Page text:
Saturday, June 20, 2015

Make a Groovy Rotating Sticker Display!

My woodworker sticker collection has been growing like a weed, so I made a Rotating Sticker Display for them using a disco mirror ball motor.  Watch my video to see how groovy it is!

This is a pretty simple project.  I cut four panels from 1/4" plywood that are about 5.75"x36".  I used the lightest plywood I could find.  I rounded over the sharp corners using a washer to draw the curve.


I made three blocks with grooves on all four sides and used these to glue together the plywood panels into a column.  I used hot glue since it dries quickly and is strong enough for this application.  I was careful to make sure the ends of the panels were even with each other.


I mounted this 1-RPM Disco Mirror Ball Motor to the bottom of my wire shelving with zip ties.  I drilled two holes in the top of the display and used wire to hang it from the motor.


This project turned out great and is a good addition to my shop.  It's great for displaying all of my stickers in one place, and it does a fine job at promoting my friends' YouTube channels in the background of my videos!  Thanks for checking out this project!


Thursday, June 11, 2015

Guitar Clock X-Carve CNC Project and Fold-Up Workstation Update

When Inventables offered to send me a large X-Carve CNC Machine, my first thought was “Where am I going to put it?”  Check out this video to see how I solved my space issue with a Fold-Up Workstation, plus watch the X-Carve make a rockin’ Guitar Clock!

The 1000mm X-Carve has a footprint of 45” x 42”, so it fits comfortably on my 48” x 48” fold-up workstation.  It folds up nicely...check this out!


This CNC kit was much easier to assemble than the Shapeoko2 kit, since it has fewer parts and self-tapping screws.  The X-Carve has a sleek look and it works great; however, I think the wiring connections at the power supply could be better organized to improve the look and prevent damage.  Also note that the limit switches are delicate, so handle them carefully so you don't break one like I did.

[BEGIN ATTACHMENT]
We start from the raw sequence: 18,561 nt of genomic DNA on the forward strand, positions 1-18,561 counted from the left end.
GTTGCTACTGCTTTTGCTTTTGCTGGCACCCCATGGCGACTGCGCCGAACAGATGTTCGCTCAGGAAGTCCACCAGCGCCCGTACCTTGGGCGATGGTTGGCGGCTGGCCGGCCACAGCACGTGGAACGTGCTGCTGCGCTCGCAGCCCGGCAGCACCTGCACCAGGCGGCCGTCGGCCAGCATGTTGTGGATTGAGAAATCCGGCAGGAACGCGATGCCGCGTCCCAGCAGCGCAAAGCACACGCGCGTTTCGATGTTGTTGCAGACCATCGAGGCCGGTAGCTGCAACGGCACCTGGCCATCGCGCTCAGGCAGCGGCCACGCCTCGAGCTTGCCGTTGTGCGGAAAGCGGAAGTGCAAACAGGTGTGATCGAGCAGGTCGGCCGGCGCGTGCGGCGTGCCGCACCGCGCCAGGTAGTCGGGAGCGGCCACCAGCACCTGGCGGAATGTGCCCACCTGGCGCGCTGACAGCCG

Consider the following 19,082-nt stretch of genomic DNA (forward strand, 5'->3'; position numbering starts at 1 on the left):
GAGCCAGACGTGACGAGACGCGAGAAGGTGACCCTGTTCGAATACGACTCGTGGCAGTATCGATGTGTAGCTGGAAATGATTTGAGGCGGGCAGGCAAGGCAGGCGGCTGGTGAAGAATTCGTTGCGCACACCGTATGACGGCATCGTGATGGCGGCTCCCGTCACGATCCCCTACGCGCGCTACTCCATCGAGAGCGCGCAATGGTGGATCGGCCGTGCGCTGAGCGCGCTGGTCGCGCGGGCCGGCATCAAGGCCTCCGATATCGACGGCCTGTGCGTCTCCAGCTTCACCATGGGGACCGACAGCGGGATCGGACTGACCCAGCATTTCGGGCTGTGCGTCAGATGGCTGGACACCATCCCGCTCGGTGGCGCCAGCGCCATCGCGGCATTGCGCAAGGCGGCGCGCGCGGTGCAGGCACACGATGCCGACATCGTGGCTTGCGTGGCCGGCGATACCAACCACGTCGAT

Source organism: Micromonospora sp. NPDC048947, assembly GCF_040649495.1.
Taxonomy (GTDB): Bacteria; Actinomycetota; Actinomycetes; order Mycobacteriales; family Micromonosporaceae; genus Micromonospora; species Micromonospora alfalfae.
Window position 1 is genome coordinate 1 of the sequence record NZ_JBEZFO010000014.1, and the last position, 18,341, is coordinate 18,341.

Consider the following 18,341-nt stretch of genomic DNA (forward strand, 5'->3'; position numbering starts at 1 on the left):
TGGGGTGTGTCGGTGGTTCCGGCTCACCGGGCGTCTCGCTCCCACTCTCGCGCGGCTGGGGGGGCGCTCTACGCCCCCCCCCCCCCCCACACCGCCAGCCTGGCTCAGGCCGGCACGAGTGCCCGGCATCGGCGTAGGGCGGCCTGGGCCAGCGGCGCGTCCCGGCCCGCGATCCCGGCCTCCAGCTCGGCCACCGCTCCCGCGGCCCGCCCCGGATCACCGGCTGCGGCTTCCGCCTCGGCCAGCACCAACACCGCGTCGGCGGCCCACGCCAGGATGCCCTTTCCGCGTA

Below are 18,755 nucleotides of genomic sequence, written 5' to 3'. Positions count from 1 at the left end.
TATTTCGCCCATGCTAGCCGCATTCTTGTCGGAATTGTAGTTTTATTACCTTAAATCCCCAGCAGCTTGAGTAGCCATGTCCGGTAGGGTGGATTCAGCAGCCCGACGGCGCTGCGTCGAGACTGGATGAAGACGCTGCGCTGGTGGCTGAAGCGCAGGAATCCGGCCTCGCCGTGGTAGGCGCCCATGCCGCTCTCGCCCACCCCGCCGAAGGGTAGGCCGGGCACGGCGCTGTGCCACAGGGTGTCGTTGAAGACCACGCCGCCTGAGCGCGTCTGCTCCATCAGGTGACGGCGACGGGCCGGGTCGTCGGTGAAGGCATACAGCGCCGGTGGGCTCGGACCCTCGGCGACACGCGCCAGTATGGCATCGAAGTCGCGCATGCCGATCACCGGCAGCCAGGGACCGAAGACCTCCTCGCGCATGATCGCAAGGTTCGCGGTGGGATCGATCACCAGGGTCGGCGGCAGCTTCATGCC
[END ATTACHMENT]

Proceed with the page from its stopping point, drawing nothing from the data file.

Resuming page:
I mounted the X-Carve to the table with wooden hold-down blocks.  I made these super-strong and secure because I don’t want the machine falling to the floor.  When the machine is not in use, I can fold it up and out of the way to free up floor space.  I will usually keep the machine folded down and ready to run, but it’s nice to have the option to fold it up if the need arises.

To test the X-Carve, I created a simple Guitar Clock project in Inventables' free EASEL design tool.  This project requires the CNC to cut a recess for a clock insert, plus make a through-cut with tabs for the guitar shape.  The overall size of the clock is 5” wide, 6.6” tall, and .75” thick.  The Clock Shoppe Insert that I purchased requires a recess that is .6” deep and 2.375” wide.

I am really pleased with the performance of the X-Carve on this project.  I pushed the limit with the depth of cut, so it did require some light sanding.  This Guitar Clock was cut from curly maple and the Danish Oil finish really highlights the beautiful figure in this wood.  I will be posting some of these clocks for sale on my Etsy Store, so if you would like to support what I do, please consider purchasing one of my featured items.

If you have a CNC machine, I have shared this Guitar Clock Easel Project (you may need to create an Inventables account to access it).  If you have a scrollsaw or bandsaw, download this Guitar Clock PDF Template.  To make sure the clock will fit, buy the clock and measure it before you cut the recess.


Thanks to Inventables for sending me this awesome machine!  If you are interested in more information about the X-Carve, visit Inventables.com.  They have an excellent User’s Forum and a nice Project Library.  Look out for more CNC projects coming soon from The Carmichael Workshop!